Project Dorothy is a haunted house-style thriller about a nasty ghost in the machine that wants to broaden its ghastly horizons — and the two unlucky souls who find themselves in the position to stop it.
James (Tim DeZarn) and Blake (Adam Budron) are two criminals on the run after a failed robbery. They find temporary refuge in a remote office park. As they explore the office building and adjacent research facilities, they realize this wasn’t simply a case of a company finding new digs and moving on. Desks sit abandoned with half-full cups of coffee; printed papers remain in the trays, unread; furniture is strewn about. Something happened in their safe haven, and whatever it was isn’t done with whoever crosses it.
Directed by George Henry Horton (from a script co-written with Ryan Scaringe), Dorothy hits almost every possible trope for this type of sci-fi tale. The “ghost in the machine” is an artificial intelligence named Dorothy that has achieved sentience and wants to escape the closed factory network. Voiced by Danielle Harris (of the Halloween franchise), Dorothy maintains control of the facility, including its surveillance equipment, and plays mind games with James and Blake while attacking them with networked machinery. Dorothy’s objective is to retrieve the USB dongle Blake carries to facilitate escape into the broader world. It’s a lot of basic AI beats hit countless times before.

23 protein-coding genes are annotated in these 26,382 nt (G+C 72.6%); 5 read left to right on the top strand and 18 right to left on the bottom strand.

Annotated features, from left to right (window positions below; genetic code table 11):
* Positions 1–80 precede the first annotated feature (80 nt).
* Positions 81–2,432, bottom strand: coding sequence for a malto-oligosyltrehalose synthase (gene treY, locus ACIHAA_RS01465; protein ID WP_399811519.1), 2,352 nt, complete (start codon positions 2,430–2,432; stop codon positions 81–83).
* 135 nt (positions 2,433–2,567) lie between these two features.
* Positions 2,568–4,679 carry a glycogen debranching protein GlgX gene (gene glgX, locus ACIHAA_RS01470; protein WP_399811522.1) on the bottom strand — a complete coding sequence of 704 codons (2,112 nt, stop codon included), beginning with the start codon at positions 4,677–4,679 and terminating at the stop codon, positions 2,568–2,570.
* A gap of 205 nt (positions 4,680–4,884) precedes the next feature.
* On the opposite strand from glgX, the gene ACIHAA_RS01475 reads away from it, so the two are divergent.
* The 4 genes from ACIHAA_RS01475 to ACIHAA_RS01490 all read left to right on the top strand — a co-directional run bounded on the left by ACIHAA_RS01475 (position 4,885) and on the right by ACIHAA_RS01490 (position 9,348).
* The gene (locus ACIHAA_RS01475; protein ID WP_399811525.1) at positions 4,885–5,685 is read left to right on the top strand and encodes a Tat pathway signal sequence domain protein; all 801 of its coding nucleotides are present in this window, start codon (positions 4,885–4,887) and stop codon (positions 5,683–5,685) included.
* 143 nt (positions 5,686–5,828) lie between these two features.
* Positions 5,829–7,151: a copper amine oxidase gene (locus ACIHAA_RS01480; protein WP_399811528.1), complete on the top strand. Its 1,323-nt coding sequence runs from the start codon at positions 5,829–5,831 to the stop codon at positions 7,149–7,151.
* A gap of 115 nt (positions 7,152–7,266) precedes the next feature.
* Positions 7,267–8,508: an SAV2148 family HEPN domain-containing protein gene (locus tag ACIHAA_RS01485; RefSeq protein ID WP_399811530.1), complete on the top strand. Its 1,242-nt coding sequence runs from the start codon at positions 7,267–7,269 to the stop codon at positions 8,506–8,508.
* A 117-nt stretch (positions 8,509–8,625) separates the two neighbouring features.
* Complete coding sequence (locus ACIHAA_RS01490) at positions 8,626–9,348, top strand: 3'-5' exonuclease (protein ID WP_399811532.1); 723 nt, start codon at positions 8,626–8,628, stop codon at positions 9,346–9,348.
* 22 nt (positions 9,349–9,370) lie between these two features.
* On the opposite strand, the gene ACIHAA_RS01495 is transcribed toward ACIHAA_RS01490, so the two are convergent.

Still, if you’re into bootstrapped science-fiction / horror, there are good bits to enjoy here. For one, a few grisly body-horror wounds are much appreciated. Horton’s direction and camerawork also come from Sam Raimi’s kinetic use of handheld, first-person POV sequences, which gives the film some motion. DeZarn and Budron are good as two men bound by bad choices and mutual secrets. There’s also the use of old recordings to explain the nature of Dorothy and what happened to the lab team, as told by Dr. Jillian (Olivia Scott). The recordings are a great way to create exposition without Dorothy reciting everything.
However, the recordings also speak to the movie’s greatest weakness: There isn’t much new happening here. Audiences looking for the next big sci-fi concept will find it wanting. That said, it’s an admirable low-budget affair made with a lot of spit and grit, playing with well-worn but eternal concepts that feel pretty relatable now as much as ever. It’s hard to say anything harsh about a movie that commits to itself with all available resources, and it’s clear the team behind it gave it their all.